Electrostatic discharge can cause all sorts of interesting effects, but when it comes to static protection at work, it becomes a matter of protecting the safety of both the worker and their equipment. Static charges can cause many issues, including fatal explosions resulting from electrostatic discharges. Humans often don't feel electric shocks at lower voltages, however, these undetectable discharges can cause irreparable damage to electronics. As our industries and technologies advance the importance of anti-static PPE is only increasing.

What Is Static Charge?

Static charge is easiest to think of as a kind of imbalance on the surface of a material, where the electric charge is either positive or negative. The repeated contact of two items, for example, a balloon and your hair, can cause electrons to move from one to the other resulting in a positive or negative electric charge for both of the surfaces. However, contact is not the only way in which a surface becomes statically charged.

What Leads to a Build-Up of Static Charge in Present Day Industries?

Electrostatic discharge is far more common in nowadays industrial environments for two main reasons: Increased use of man-made equipment such as plastic, which holds the static charge for longer periods of time Air conditioning and dry air heating means that humidity levels are reduced, exacerbating static electricity.

What Is Electrostatic Discharge?

If two statically charged objects, one negative and one positive, come into contact then this can result in a sudden flow of electricity between them. This flow of electricity is electrostatic discharge, which can result in something as large-scale as lightening to something as small-scale as an entirely silent and invisible discharge.

What Is the Difference Between Electric Discharge and an Electrical Arc?

For clarification, it's worth noting that electrostatic discharge can create, but doesn't necessarily need to create, an electrical arc. as an example, lightning is both an electrostatic discharge and an electrical arc. However, some electrostatic discharges are gradual, invisible and continuous, and in these cases, an arc flash doesn't occur.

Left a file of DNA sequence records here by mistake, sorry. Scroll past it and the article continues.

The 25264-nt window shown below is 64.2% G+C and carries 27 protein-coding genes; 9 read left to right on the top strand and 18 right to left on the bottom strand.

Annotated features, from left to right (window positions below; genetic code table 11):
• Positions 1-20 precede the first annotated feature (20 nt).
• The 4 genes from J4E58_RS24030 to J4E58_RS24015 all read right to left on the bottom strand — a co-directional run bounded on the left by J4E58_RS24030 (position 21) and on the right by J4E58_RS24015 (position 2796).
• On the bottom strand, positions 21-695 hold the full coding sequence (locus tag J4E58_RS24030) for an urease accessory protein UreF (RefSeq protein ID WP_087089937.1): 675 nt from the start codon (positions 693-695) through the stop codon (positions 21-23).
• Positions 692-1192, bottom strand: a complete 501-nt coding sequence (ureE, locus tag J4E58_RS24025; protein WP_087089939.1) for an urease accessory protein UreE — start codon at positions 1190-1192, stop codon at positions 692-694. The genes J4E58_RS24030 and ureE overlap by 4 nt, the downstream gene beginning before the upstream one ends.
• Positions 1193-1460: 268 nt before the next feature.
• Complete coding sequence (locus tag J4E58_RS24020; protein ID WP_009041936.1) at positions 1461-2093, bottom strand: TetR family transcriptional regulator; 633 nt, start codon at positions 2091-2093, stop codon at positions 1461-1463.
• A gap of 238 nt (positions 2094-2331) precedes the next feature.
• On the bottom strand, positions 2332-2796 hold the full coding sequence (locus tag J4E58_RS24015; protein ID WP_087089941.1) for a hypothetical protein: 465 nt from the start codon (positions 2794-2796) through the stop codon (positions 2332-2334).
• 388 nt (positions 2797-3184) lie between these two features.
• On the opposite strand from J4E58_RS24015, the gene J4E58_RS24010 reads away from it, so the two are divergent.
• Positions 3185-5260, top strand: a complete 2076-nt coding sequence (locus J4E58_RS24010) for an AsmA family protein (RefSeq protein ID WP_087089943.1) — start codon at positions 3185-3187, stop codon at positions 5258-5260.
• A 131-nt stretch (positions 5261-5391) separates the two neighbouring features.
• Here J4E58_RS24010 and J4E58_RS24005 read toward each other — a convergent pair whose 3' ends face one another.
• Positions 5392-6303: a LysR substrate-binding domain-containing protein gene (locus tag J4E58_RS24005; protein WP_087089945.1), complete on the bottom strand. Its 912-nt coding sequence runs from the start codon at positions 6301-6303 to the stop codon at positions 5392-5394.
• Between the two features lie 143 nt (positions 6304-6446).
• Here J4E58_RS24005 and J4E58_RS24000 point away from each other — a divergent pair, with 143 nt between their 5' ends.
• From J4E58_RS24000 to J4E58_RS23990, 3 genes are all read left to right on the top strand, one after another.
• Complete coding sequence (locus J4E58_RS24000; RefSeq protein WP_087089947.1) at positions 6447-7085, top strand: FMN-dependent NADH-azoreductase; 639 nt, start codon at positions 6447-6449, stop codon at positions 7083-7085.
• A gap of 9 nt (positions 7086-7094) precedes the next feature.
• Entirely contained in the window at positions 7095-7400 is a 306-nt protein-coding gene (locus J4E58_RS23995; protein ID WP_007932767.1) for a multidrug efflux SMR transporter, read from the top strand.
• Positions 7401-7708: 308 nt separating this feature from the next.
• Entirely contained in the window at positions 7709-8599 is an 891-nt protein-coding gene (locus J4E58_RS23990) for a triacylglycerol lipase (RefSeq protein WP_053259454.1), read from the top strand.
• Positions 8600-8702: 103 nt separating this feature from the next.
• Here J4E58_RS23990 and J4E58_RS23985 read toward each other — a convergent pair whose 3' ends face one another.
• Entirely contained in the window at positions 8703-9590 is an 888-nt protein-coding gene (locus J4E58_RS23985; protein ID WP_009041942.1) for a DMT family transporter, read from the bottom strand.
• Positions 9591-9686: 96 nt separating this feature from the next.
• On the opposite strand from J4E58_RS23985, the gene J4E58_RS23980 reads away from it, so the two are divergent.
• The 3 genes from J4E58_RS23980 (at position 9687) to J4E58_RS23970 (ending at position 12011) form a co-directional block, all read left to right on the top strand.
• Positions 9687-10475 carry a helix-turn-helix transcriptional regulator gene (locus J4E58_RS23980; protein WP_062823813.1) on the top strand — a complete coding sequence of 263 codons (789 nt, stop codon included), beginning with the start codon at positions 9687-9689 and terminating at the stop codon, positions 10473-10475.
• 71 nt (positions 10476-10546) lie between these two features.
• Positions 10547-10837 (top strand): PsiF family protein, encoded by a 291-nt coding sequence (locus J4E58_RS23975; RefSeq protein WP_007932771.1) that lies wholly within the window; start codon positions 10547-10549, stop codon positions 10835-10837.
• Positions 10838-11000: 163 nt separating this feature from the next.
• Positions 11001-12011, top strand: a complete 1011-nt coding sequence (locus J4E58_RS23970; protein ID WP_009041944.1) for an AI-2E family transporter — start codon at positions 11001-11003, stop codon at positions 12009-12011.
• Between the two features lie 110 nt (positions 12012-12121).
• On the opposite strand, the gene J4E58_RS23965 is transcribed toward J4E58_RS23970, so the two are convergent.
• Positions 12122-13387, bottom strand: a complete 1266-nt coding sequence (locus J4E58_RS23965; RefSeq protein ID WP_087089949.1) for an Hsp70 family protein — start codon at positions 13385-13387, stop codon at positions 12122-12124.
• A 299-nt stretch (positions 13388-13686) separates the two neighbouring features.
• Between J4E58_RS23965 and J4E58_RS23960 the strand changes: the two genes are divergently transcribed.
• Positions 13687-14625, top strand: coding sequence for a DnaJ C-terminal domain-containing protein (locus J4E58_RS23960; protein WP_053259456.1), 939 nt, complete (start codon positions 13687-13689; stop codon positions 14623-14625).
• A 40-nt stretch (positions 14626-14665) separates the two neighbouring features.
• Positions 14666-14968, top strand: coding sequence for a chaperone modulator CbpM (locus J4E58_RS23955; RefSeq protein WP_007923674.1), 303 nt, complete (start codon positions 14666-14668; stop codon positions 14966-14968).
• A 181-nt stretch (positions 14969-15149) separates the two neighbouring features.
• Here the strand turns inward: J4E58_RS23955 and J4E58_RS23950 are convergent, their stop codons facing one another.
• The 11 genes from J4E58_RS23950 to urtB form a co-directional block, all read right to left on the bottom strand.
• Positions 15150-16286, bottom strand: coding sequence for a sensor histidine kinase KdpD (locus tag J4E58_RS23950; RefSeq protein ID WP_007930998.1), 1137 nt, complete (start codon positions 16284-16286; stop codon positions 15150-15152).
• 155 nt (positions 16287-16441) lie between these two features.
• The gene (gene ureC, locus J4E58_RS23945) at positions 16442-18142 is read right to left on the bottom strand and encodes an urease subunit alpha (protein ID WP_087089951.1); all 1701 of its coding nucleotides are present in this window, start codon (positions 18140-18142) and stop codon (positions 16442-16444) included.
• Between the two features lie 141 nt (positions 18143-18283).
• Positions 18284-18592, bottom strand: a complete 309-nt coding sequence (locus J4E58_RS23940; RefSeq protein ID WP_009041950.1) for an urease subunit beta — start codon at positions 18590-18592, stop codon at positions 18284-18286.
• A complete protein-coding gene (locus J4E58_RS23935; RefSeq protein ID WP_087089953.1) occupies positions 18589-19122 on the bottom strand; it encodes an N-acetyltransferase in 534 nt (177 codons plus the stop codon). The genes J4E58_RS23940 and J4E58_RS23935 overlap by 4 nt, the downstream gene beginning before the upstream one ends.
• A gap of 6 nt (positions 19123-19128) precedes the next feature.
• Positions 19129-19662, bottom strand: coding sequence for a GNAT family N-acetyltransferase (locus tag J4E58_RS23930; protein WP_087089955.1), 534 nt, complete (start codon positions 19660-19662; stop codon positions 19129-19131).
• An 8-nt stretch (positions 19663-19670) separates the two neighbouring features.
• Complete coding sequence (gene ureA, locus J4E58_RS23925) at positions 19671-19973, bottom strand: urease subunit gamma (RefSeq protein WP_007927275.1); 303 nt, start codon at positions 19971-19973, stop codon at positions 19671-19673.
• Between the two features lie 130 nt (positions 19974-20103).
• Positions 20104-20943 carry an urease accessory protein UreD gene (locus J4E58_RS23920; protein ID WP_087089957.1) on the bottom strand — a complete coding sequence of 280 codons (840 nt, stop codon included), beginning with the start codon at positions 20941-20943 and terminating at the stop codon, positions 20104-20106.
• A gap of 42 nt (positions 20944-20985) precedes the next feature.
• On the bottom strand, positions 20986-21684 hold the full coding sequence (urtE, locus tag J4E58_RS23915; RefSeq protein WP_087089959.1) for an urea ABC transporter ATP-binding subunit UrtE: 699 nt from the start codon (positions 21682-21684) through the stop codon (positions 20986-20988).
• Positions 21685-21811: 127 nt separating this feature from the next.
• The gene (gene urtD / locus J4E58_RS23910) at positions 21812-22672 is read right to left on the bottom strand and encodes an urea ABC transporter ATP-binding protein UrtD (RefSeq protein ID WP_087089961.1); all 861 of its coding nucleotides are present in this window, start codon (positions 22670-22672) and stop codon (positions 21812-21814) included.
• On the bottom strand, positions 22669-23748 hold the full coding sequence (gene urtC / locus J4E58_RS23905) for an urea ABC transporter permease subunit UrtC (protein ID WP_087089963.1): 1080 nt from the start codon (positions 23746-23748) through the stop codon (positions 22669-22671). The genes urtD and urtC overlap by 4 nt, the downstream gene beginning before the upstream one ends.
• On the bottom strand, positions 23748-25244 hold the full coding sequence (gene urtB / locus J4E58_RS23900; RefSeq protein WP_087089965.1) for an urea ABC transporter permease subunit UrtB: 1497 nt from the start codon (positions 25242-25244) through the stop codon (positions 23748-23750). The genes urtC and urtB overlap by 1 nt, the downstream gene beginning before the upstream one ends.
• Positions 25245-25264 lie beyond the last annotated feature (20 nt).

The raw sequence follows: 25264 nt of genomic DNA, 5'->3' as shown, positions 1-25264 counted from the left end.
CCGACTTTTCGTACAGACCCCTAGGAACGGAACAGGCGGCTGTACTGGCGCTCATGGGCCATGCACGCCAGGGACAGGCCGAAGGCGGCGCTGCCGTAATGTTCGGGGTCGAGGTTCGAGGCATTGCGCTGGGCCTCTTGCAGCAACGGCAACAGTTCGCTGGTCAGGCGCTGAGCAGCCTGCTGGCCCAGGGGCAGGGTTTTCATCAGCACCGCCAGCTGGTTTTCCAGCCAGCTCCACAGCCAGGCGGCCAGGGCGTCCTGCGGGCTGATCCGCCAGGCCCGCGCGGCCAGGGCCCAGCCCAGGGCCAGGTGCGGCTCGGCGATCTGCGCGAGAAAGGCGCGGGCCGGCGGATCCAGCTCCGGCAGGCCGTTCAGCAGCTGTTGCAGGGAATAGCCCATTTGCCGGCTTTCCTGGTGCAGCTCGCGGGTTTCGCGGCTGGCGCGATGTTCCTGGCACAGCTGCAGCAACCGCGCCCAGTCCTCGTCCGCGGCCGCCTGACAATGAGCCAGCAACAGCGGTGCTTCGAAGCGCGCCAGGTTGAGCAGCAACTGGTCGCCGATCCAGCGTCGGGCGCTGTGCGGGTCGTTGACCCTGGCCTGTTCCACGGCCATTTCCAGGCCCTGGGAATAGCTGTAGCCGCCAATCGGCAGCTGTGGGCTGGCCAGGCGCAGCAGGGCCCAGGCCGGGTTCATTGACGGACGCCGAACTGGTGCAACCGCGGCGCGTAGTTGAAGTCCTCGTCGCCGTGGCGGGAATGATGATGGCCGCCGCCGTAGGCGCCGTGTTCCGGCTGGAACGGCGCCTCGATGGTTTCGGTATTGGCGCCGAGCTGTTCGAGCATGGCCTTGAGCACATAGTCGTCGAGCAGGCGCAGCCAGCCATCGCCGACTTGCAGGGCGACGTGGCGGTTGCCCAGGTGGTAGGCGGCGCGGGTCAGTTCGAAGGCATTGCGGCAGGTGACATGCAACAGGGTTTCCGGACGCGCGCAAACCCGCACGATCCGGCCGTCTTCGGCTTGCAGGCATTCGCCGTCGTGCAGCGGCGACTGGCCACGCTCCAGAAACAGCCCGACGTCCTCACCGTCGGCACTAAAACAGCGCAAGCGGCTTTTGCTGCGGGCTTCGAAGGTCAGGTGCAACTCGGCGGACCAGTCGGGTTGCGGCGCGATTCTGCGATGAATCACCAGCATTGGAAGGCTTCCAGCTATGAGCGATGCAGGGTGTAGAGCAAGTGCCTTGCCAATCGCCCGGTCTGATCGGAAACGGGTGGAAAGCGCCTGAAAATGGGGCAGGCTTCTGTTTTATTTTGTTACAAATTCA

What Are the Risks of Electrostatic Discharge?

Electrostatic discharge can result in three important negative consequences: Risk of Bodily Harm If a machine operator receives a shock from the merchandise they're working with they'll suffer from the pain of the shock, and it'd easily throw them off balance leading to further injury. Simply standing within the field of force of a charged object may result in this effect. If a machine does cause an electrical shock it must be shifted for an inspection, which ends up in wasted time and productivity. Risk of Damaging Electronics Even in cases where the voltage of the electrostatic discharge is extremely low, products like circuit boards and microchips may be irreparably damaged by electrical overstress. Risk of Explosion A tiny spark caused by little electrostatic discharge can easily function as an ignition source in combustible environments. These explosions may be extremely dramatic and have resulted in industrial tragedies like the events occurring in an exceeding grain silo within the Southwest of France and a paint plant in Thailand.